Is soy protein good for you? Go soy!
Learn about the benefits of soy protein and its types, dosage, and side effects. Soy protein is an excellent source of plant-based protein that can also help with weight management.
Soy is good for your heart, brain, liver, gut, skin and many other parts of your body.
Check out the infographic to learn more about the health benefits of soy protein.
Soy protein extracted from soybeans is known for its multiple health benefits. The soybean is a legume containing no cholesterol, is low in saturated fat, and is a complete protein source.
Soy protein is a boon for you, especially if you prefer a vegan or plant-based diet, as it is incredibly nutritious. It is a superb source of dietary fibre, iron, calcium, zinc, B vitamins; and contains all nine essential amino acids.
Because of its high nutritional value, soy foods like soy milk, tofu, soy chunks, soy flour and soy protein powder as dietary supplements are widely consumed.
Soy Protein Benefits
Lets us discuss some incredible health benefits of soy protein.
- Support muscle health: Though each amino acid plays a vital role in muscle protein synthesis, branched-chain amino acids (BCAAs) are the most significant when it comes to muscle building. Due to its excellent amino acid profile, soy protein powder is helpful to build muscle and gain strength.
- Assist in weight loss: Soy protein is a fantastic option to consider to get leaner. Studies have shown that it helps lose body fat without losing muscle mass and promote a healthy weight.
- Reduce heart disease risk: Soy protein powder boost heart health by preventing harmful LDL cholesterol levels from rising and promoting healthy blood cholesterol and triglyceride profile.
- Healthy blood sugar levels: People who have diabetes can easily include soy protein in their diet as it contains soy isoflavones that prevent insulin resistance and improve insulin sensitivity.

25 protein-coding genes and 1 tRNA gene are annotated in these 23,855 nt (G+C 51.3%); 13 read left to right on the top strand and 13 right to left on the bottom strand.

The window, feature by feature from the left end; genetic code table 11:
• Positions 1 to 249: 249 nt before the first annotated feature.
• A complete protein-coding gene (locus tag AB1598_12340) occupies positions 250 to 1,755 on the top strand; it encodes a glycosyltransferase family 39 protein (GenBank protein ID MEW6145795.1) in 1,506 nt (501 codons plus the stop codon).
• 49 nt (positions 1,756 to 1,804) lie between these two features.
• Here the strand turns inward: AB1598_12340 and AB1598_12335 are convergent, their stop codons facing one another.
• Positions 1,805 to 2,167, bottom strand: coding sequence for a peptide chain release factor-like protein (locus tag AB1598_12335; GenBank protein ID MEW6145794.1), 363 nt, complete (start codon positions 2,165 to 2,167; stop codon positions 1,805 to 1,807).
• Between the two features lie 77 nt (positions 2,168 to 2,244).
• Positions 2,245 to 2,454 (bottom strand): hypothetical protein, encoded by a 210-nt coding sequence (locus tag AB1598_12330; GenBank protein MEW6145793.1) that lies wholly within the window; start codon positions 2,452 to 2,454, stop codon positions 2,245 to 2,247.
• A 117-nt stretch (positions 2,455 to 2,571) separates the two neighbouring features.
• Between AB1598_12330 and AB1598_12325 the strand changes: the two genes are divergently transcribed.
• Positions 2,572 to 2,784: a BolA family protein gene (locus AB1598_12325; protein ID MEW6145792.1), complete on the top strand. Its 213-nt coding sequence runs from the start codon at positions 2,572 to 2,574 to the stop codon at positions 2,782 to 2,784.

- Ease menopausal symptoms: Plant-based nutrients – soy isoflavones present in soy proteins help balance calcium levels in the body, maintain stronger bones and quash the effects of menopause.
Types of Soy Protein
There are three types of soy protein available that one can consider.
- Soy protein concentrate: This protein powder is made from dehulled soybeans after removing the carbs. It is rich in protein and contains some dietary fibre which supports digestive health.
- Soy protein isolate: It contains superior quality soy protein powder with high protein content and better bioavailability. Soy protein isolate is more refined with fewer carbs and fats.
- Textured soy protein (TSP): This usually employs soy protein concentrate to make popular soy-based meals like soy chunks, soups, curries, etc.
Soy Protein Dosage
Although there is no recommended allowance of soy protein given by ICMR, studies suggest that 25-30 grams of soy protein per day are sufficient to enjoy health benefits. If you prefer a soy protein supplement, read the nutritional facts for dosage instructions.
Soy Protein Side Effects
Soy is a controversial food. Some people are fans of its health benefits, while some consider it a foe.
- Soy protein contains antinutrients called phytates that may interfere with zinc and iron absorption present in soy. However, it is not much of a concern if you consume a well-balanced diet containing other iron and zinc-rich foods.